Gujarat is expanding a number of prevention policies with the aim of making the state thalassemia free. Foremost among the proposed policies is the intention to make thalassemia testing mandatory for everyone, with a focus on testing women before they give birth.
India is considered to be the world’s capital for thalassemia cases, with 10,000 new cases reported every year. As previously mentioned on Health Issues India (HII), thalassemia is a genetically inherited condition, with the genes involved related to the formation of globin, a molecule within haemoglobin (red blood cells). Improper function of haemoglobin can lead to reduced levels of oxygen circulating in the blood, which can have severe health implications, and is potentially fatal in its most severe form.
Suggestions to reduce the prevalence of thalassemia were put forward during a meeting to discuss the matter. Present at the meeting were Dr. Sudhir Parikh, publisher of News India Times and met Chief Minister of Gujarat, Vijay Rupani, on Aug. 10, in Gandhinagar. Chief Minister Rupani “agreed in principle” with the policy of making blood tests mandatory for all.
Gujarat is currently screening in Ahmedabad, Vadodara and Bhavnagar districts. Three lakh (300,000) pregnant women were tested in 2015 and 2016. During this time 186 pregnancies were terminated in which the child would have been born with thalassemia major. This is the most severe form of the disease in which the blood is almost entirely unable to transport oxygen. This would have likely resulted in the death of the children shortly following the birth.
The severity of the disease is variable, as noted previously by HII: The symptoms vary depending on how many genes are faulty or missing, ranging from one to four. The most severe case, in which a child has inherited four genes is referred to as thalassemia major.
Severity of the disease with three missing genes presents symptoms comparable to severe anaemia. As this is a condition present from birth, delayed growth and puberty is a common feature, osteoporosis is also a notable symptom.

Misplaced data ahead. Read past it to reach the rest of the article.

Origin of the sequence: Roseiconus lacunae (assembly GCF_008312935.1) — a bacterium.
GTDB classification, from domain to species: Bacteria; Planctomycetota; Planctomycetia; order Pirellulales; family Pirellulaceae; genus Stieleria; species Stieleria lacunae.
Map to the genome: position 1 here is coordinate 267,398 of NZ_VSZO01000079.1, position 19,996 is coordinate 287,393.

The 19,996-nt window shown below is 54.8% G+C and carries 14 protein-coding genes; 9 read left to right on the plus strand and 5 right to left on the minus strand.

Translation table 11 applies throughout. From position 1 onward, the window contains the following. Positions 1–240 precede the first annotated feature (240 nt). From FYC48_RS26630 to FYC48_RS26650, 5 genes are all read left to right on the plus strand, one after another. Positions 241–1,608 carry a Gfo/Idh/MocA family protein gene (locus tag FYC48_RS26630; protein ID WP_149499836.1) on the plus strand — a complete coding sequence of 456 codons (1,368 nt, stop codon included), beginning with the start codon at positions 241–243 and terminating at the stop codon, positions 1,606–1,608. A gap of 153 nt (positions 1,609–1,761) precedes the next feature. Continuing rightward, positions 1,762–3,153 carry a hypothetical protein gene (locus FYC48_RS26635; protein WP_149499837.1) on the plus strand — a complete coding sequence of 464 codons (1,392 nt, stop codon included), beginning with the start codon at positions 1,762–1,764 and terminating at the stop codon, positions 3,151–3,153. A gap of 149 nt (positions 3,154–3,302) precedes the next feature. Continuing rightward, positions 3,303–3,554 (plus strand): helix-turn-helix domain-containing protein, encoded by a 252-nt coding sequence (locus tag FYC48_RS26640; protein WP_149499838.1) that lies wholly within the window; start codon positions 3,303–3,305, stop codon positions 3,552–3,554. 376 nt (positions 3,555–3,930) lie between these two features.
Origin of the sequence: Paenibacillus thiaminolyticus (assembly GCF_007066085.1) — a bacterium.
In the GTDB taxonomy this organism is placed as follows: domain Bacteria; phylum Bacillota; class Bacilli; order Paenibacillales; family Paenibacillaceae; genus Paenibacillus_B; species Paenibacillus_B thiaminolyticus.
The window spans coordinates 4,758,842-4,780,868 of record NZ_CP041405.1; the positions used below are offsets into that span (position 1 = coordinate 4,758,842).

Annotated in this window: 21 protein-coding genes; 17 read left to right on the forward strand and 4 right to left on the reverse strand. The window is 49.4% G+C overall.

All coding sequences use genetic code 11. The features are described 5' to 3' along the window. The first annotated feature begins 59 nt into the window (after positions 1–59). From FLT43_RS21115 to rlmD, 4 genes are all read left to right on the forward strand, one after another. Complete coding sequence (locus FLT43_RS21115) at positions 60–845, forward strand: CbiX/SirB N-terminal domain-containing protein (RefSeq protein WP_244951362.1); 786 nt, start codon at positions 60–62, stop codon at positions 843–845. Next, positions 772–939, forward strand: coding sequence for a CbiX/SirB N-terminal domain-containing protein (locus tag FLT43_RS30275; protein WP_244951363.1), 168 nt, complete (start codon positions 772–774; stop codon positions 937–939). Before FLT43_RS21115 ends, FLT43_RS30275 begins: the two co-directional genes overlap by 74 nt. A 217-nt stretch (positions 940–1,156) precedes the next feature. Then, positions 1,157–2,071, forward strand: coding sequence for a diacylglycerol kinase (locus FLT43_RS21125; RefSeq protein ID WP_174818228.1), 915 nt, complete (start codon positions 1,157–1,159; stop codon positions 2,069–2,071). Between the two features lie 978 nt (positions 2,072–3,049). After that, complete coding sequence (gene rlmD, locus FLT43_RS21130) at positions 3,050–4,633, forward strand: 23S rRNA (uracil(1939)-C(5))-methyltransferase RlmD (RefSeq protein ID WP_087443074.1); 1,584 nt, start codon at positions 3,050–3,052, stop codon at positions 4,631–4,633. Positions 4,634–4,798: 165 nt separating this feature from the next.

With two genes missing, these same symptoms may be present in a less severe form. With only one missing gene there may be no symptoms at all. Of the treatments available, blood transfusion is the most common, though this will need to be a sustained treatment across the person’s life and can lead to iron overload and infection. A person with fewer affected genes and less severe symptoms is referred to as having thalassemia minor.
Couples which possess one or two faulty genes (thalassemia minor), have the potential to have a child who is free of thalassemia, has thalassemia minor, or thalassemia major. “It is not necessary that thalassemia-major couples can’t conceive a healthy child. But it is important they go for screening and ensure that their child is normal,” says Prakash Parmar of the Indian Red Cross Society (Gujarat). Parmar was part of the committee that drafted the national policy on hemoglobinopathies, in which Gujarat was designated as a testing ground for the thalassemia prevention strategies.
The strategy of mass blood tests may prove to be an effective method of reducing thalassemia numbers in India. This, coupled with scanning and family planning services could, as Parmar says, allow for those with minor versions of the disease to have healthy children. An increase in funding and accessibility of family planning services will however be vital for this plan to be effective.